Following their audition for Carroll Levis’ TV Star Search in October 1958, Johnny and the Moondogs were invited back to Manchester’s Ardwick Hippodrome for to appear in the stage show.
A letter was sent to George Harrison’s home inviting them to perform on one night in the week commencing Monday 24 November 1958. The show was presented by Levis, and the compere was Jackie Collins.
The group travelled to Manchester by train. Heavy industrial fog made visibility poor, and the audience numbers at the show were well below capacity. Nonetheless, hopes were high: success at the event would guarantee them a television appearance and resulting fame.
Johnny and the Moondogs were one of many acts appearing that night. They included Ricky & Dane, whose real names were Allan Clarke and Graham Nash, later of The Hollies.
John Lennon had stolen a guitar at their previous audition, but did not bring it on this occasion for fear of it being spotted. Instead, he stood in between Harrison and Paul McCartney, slightly behind them with his arms around their shoulders as they played.
They performed just one song, a version of Buddy Holly’s ‘Think It Over’. Afterwards they were required to wait backstage before the winner was announced, with voting based on a ‘clapometer’ registering audience applause.
I don’t know that anybody was ever discovered on that programme, and nobody ever won anything. You keep going on and on and on, whilst he solid tickers to the theatres with lots of free artists performing. At the end of the show the clapometer would tell you who had won, and the next week there’d be another show.
We were doing the show in Manchester, under the name of Johnny and the Moondogs. This was a period when John didn’t have any guitar. I think his ‘guaranteed not to split’ guitar must have done so. We performed ‘Think It Over’ with John standing in the middle with no guitar, just singing with a hand on each of our shoulders. Paul and I were on our guitars – one pointing this way, one that way – doing the back-up voices. We thought we were really good, but because we had to catch the last train back to Liverpool we didn’t have time to hang around and wait to see if the clapometer registered anything for us.
The group rushed back to Liverpool on the last train from Manchester Central, prior to the results being cast. As a result they missed out on the possibility of being discovered by Levis.
They were cross about it. We didn’t actually wreck the train carriage on the way back but we jumped about and spat on the mirror, 1950s petty vandalism. It wasn’t quite ‘tearing up the seats’ but someone would have had to go in and clean up after us.
Tune In, Mark Lewisohn
The Hippodrome was built as the Ardwick Empire Theatre in 1904 by renowned architect Frank Matcham. In 1935 it was refurbished and renamed the New Manchester Hippodrome. The building was demolished in 1964.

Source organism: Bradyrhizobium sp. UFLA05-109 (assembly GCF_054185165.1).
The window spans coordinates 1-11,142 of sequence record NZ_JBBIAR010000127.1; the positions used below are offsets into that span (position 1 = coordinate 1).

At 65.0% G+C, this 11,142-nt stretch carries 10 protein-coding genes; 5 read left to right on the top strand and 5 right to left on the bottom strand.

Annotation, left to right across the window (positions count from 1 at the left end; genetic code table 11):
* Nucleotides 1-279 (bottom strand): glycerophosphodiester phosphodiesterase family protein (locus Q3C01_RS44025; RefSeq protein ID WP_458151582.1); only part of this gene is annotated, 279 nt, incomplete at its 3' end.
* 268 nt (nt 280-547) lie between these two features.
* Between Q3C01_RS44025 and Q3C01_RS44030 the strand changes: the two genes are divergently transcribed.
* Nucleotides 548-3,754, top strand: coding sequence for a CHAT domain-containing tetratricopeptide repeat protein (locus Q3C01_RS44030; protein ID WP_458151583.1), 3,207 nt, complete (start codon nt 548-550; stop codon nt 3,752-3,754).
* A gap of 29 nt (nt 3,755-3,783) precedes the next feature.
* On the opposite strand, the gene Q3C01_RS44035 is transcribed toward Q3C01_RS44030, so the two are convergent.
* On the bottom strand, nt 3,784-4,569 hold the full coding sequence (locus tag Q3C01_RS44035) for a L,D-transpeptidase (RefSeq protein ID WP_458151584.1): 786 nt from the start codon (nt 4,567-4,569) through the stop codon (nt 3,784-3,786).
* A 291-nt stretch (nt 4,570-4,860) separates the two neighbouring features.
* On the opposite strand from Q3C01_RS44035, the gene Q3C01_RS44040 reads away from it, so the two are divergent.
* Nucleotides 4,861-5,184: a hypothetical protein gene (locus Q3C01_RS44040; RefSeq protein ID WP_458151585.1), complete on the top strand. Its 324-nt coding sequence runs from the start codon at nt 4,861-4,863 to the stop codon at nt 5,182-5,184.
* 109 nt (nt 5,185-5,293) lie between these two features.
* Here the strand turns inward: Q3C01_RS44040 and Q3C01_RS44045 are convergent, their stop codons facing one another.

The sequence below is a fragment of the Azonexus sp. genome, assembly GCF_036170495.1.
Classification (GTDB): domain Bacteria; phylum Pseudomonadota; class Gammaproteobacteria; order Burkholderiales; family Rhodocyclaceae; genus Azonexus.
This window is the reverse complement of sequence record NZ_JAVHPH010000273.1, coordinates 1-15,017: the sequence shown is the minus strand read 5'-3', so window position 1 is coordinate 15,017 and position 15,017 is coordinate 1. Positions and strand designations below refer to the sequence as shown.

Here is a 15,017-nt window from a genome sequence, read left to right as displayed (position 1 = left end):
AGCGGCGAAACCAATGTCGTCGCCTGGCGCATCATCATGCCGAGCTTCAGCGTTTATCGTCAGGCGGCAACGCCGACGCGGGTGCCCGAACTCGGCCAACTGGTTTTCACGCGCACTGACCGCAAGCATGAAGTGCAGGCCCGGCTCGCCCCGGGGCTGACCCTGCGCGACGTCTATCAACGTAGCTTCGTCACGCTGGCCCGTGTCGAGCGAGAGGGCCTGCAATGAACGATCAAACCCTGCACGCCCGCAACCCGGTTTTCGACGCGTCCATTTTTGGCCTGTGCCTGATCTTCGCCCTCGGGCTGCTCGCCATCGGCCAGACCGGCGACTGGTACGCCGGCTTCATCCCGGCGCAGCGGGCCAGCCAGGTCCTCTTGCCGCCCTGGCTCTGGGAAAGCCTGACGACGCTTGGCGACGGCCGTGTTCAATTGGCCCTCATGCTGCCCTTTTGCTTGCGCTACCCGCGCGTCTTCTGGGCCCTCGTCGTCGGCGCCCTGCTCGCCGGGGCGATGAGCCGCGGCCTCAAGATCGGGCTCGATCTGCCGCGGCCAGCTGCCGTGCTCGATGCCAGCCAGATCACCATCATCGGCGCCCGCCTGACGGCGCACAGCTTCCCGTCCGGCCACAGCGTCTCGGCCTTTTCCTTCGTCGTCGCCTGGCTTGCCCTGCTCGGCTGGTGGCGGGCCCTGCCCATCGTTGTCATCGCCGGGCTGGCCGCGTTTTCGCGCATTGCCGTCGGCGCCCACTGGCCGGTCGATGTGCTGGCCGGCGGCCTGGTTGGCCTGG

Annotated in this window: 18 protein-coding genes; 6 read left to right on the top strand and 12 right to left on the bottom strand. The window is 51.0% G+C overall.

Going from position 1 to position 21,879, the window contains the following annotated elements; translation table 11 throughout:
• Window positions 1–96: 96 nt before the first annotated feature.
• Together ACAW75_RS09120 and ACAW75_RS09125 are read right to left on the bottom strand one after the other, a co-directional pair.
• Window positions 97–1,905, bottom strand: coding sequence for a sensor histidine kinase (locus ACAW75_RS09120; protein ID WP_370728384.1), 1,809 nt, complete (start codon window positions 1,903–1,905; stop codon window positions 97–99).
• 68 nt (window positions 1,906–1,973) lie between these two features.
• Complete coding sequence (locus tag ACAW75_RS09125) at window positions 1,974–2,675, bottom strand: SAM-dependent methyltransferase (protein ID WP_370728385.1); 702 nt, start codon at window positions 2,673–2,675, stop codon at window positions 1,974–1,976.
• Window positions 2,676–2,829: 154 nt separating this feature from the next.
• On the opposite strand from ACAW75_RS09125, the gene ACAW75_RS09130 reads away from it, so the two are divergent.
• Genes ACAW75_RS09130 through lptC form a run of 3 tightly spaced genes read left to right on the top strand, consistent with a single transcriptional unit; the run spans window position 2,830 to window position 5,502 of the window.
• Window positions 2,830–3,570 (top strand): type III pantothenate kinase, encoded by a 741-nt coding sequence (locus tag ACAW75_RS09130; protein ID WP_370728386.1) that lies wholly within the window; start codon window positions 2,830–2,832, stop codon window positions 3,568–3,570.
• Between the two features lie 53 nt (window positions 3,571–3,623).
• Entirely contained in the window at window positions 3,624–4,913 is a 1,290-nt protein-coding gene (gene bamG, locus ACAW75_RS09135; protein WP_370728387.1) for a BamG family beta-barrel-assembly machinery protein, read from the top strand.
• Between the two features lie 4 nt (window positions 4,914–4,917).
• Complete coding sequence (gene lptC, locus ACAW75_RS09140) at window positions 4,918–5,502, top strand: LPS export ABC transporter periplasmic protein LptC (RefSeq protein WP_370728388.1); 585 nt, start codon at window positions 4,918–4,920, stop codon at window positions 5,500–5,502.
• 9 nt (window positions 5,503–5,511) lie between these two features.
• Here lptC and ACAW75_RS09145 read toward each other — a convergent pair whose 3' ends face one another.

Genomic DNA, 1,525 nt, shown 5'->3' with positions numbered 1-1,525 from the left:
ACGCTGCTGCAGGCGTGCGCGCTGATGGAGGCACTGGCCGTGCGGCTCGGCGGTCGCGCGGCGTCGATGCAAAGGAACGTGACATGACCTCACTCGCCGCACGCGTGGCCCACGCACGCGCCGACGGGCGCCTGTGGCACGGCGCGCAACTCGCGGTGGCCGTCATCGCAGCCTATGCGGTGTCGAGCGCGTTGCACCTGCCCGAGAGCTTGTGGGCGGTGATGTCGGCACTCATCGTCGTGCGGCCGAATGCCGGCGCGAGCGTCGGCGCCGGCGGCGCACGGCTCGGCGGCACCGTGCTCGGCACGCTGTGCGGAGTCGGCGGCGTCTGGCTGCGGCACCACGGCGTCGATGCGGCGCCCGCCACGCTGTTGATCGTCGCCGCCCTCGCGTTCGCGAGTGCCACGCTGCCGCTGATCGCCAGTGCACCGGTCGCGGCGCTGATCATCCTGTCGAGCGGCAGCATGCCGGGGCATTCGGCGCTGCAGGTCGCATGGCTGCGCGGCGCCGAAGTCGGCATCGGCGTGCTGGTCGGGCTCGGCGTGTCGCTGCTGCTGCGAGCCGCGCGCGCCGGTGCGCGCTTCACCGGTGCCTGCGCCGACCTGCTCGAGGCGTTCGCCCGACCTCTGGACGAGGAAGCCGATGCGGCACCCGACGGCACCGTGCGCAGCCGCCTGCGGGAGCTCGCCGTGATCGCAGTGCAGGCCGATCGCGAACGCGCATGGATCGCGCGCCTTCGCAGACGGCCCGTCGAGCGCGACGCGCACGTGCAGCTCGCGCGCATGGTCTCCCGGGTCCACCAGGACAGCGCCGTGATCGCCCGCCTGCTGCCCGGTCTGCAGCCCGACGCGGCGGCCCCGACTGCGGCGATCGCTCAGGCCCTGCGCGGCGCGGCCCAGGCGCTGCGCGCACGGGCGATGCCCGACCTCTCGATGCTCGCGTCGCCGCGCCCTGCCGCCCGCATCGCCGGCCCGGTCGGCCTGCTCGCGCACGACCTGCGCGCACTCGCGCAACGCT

The precise date of the Moondogs’ appearance is unknown. At the time it was unusual for live music events to be held on a Sunday, a day when shops, cinemas and theatres were normally closed across the land.
Furthermore, for many years it was believed that the group auditioned for Levis in Liverpool in 1959 – as stated by Harrison in Anthology and by Cynthia Lennon in John. However, according to Mark Lewisohn’s Tune In they only entered the contest in Manchester in 1957 and 1958.
By this time John, Paul and George had renamed themselves Johnny and the Moondogs and their hopes were high, but they came back despondent: they had failed the audition, mainly because they lacked a drummer. It was a setback, but it didn’t put them off. When something didn’t work out John would be down for a day or so, then he’d carry on, determined to be the best and to show anyone who didn’t believe in the group how wrong they’d been.
Also on this day...
- 2011: Paul McCartney live: Palais Omnisports de Paris-Bercy, Paris, France
- 2009: Nowhere Boy screening at Studio Two, Abbey Road Studios
- 1973: UK album release: Band On The Run by Paul McCartney and Wings
- 1970: UK album release: All Things Must Pass by George Harrison
- 1965: Mixing: 12-Bar Original
- 1965: Radio: Pop Profile
- 1964: Ringo Starr is interviewed by Melody Maker
- 1964: Brian Epstein appears on the BBC’s Desert Island Discs
- 1963: Live: Empire Theatre, Sunderland
- 1962: Live: Town Hall, Newton-le-Willows
- 1962: Mixing: Please Please Me, Ask Me Why
- 1962: Live: Cavern Club, Liverpool (lunchtime)
- 1960: Paul McCartney and Pete Best are deported from Germany
Want more? Visit the Beatles history section.
Regarding the date of this actual performance, some help may come from this recent interview Graham Nash gave to Stephen Colbert during a Late Show appearance:
Nash, a mancunian, said he first met The Beatles before they were known by this name, when they used to call themselves Johnny & The Moondogs, on 19th November 1959.
The fact he recalls such a date with that precision means to me he might have took note of it some time.
Given the fact he’s from Manchester and such an occasion for different bands to gather together, I assume the setting for the aforementioned meeting might have been this Carrol Levis’s qualification round.
Just my two pennies.